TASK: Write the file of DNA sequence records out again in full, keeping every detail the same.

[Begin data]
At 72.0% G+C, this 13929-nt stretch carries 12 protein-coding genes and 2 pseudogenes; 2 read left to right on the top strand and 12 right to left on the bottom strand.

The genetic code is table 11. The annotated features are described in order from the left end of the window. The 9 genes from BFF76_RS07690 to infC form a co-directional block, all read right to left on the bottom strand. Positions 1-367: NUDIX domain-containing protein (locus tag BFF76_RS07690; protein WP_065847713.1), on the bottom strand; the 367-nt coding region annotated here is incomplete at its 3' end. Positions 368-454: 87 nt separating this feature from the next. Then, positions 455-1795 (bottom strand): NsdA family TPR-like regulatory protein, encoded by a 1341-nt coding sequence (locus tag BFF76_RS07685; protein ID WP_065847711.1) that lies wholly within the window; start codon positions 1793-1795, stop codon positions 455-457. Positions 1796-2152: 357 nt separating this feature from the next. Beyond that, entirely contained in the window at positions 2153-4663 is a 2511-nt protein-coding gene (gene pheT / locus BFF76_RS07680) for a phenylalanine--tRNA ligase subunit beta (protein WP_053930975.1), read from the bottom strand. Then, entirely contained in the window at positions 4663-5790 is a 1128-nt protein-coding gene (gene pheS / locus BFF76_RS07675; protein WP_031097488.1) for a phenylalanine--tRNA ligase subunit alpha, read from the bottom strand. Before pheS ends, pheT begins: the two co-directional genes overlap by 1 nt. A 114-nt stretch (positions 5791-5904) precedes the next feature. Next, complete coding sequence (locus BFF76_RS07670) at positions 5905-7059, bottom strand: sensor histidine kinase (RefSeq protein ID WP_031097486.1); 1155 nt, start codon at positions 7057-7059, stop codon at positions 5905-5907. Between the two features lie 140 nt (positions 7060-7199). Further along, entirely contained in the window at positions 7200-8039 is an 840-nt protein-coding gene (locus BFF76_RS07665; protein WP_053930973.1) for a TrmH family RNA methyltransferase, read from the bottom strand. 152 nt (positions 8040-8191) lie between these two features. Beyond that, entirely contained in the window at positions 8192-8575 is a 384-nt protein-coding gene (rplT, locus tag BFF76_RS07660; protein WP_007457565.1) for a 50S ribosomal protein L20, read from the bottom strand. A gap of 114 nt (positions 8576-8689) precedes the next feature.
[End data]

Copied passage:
At 72.0% G+C, this 13929-nt stretch carries 12 protein-coding genes and 2 pseudogenes; 2 read left to right on the top strand and 12 right to left on the bottom strand.

The genetic code is table 11. The annotated features are described in order from the left end of the window. The 9 genes from BFF76_RS07690 to infC form a co-directional block, all read right to left on the bottom strand. Positions 1-367: NUDIX domain-containing protein (locus tag BFF76_RS07690; protein WP_065847713.1), on the bottom strand; the 367-nt coding region annotated here is incomplete at its 3' end. Positions 368-454: 87 nt separating this feature from the next. Then, positions 455-1795 (bottom strand): NsdA family TPR-like regulatory protein, encoded by a 1341-nt coding sequence (locus tag BFF76_RS07685; protein ID WP_065847711.1) that lies wholly within the window; start codon positions 1793-1795, stop codon positions 455-457. Positions 1796-2152: 357 nt separating this feature from the next. Beyond that, entirely contained in the window at positions 2153-4663 is a 2511-nt protein-coding gene (gene pheT / locus BFF76_RS07680) for a phenylalanine--tRNA ligase subunit beta (protein WP_053930975.1), read from the bottom strand. Then, entirely contained in the window at positions 4663-5790 is a 1128-nt protein-coding gene (gene pheS / locus BFF76_RS07675; protein WP_031097488.1) for a phenylalanine--tRNA ligase subunit alpha, read from the bottom strand. Before pheS ends, pheT begins: the two co-directional genes overlap by 1 nt. A 114-nt stretch (positions 5791-5904) precedes the next feature. Next, complete coding sequence (locus BFF76_RS07670) at positions 5905-7059, bottom strand: sensor histidine kinase (RefSeq protein ID WP_031097486.1); 1155 nt, start codon at positions 7057-7059, stop codon at positions 5905-5907. Between the two features lie 140 nt (positions 7060-7199). Further along, entirely contained in the window at positions 7200-8039 is an 840-nt protein-coding gene (locus BFF76_RS07665; protein WP_053930973.1) for a TrmH family RNA methyltransferase, read from the bottom strand. 152 nt (positions 8040-8191) lie between these two features. Beyond that, entirely contained in the window at positions 8192-8575 is a 384-nt protein-coding gene (rplT, locus tag BFF76_RS07660; protein WP_007457565.1) for a 50S ribosomal protein L20, read from the bottom strand. A gap of 114 nt (positions 8576-8689) precedes the next feature.